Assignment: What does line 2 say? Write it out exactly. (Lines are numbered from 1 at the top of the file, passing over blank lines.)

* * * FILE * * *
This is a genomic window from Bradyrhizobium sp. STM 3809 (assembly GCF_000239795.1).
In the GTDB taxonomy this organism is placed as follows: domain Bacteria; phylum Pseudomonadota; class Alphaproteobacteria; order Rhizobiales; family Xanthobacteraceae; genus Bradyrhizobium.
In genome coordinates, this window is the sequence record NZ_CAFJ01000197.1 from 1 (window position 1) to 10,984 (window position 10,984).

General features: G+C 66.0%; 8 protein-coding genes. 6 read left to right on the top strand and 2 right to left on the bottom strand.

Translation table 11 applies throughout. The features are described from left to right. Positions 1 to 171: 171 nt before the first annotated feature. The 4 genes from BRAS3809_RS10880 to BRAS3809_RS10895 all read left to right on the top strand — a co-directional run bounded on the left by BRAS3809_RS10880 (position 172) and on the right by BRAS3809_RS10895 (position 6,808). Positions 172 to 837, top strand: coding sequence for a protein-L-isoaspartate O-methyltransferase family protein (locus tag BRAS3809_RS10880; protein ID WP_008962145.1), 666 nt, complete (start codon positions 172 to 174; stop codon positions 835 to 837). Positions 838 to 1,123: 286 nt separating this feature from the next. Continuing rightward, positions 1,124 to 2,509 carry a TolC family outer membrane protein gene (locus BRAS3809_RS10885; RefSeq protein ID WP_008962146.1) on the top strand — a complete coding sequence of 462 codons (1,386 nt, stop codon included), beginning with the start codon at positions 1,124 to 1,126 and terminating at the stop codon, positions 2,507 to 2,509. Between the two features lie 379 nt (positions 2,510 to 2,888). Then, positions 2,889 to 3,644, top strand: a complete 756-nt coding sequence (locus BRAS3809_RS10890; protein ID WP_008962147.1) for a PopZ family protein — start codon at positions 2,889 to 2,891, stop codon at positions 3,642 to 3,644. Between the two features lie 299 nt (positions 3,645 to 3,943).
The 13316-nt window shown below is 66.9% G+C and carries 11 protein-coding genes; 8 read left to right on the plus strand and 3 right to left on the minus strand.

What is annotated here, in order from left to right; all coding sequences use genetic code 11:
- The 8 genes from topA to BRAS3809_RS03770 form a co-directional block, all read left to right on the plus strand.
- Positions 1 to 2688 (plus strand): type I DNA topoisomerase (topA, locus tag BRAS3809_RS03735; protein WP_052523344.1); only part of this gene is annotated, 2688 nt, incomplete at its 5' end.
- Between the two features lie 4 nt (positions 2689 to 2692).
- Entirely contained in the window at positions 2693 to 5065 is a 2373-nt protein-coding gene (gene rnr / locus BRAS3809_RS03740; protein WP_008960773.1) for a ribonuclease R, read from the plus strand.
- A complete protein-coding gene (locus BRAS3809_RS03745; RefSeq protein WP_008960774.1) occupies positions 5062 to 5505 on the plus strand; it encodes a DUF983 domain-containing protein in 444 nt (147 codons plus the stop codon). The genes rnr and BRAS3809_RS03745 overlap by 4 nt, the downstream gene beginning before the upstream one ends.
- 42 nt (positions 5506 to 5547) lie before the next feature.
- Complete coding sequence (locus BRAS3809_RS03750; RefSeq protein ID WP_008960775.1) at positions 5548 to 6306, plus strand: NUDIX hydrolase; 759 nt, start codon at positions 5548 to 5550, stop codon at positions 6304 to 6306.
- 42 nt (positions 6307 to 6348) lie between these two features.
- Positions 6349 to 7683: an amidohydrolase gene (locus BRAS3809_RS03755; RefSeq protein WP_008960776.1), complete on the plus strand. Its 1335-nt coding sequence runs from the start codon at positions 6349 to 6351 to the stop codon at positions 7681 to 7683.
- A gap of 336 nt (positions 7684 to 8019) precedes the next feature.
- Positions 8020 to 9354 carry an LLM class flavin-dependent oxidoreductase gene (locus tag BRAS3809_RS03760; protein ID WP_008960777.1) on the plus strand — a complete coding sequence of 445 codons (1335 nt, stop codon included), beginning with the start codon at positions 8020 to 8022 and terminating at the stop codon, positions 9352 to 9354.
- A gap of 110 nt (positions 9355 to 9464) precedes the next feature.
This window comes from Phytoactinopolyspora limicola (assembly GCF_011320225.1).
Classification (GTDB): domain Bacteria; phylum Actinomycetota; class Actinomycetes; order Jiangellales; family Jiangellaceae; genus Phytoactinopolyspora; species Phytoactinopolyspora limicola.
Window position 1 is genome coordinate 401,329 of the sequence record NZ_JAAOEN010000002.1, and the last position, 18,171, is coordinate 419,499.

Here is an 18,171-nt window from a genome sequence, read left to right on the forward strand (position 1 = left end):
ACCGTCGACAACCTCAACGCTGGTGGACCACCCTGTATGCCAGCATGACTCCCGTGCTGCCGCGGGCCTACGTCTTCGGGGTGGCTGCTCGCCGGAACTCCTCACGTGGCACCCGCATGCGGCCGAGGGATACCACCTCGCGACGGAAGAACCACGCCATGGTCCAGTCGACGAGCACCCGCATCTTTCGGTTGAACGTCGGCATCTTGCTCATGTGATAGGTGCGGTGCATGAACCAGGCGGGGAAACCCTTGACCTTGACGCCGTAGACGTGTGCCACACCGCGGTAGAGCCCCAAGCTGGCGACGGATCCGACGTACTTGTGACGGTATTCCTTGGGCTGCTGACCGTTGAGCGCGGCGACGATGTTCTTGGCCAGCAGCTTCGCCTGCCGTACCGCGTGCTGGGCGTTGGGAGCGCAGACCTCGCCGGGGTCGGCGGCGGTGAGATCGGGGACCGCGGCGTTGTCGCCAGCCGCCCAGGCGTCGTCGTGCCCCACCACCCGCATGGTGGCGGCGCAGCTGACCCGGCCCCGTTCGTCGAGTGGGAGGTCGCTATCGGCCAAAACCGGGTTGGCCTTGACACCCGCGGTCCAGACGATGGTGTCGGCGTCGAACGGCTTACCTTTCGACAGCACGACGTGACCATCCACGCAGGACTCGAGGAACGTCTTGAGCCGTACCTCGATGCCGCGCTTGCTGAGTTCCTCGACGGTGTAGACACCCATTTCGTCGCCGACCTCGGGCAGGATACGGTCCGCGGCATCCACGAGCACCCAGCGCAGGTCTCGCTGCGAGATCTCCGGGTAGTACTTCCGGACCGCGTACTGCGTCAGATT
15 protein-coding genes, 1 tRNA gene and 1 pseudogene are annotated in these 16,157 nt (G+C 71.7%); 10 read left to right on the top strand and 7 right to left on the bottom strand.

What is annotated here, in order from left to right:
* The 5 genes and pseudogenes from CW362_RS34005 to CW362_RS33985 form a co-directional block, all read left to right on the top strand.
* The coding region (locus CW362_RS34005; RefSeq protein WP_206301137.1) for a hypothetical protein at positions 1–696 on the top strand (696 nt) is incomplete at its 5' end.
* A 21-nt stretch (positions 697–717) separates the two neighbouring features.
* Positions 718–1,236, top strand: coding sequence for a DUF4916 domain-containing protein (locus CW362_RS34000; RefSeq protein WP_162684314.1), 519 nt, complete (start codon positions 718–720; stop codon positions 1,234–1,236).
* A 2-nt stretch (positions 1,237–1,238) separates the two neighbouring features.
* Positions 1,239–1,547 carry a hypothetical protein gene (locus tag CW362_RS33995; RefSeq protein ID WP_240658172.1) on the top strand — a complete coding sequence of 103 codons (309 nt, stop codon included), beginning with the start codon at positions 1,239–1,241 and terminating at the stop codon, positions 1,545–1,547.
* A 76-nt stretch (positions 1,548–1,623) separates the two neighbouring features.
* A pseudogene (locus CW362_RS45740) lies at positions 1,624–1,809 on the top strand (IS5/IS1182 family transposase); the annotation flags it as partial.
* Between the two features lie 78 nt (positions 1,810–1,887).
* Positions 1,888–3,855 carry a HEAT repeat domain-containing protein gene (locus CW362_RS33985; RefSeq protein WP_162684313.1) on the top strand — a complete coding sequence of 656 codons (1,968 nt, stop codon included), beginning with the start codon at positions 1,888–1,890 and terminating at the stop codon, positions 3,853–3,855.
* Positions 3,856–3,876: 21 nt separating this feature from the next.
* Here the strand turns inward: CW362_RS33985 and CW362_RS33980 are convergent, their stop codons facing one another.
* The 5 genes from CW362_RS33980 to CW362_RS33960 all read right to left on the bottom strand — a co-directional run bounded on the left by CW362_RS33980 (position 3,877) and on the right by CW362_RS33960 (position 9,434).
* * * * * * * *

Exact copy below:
In the GTDB taxonomy this organism is placed as follows: domain Bacteria; phylum Pseudomonadota; class Alphaproteobacteria; order Rhizobiales; family Xanthobacteraceae; genus Bradyrhizobium.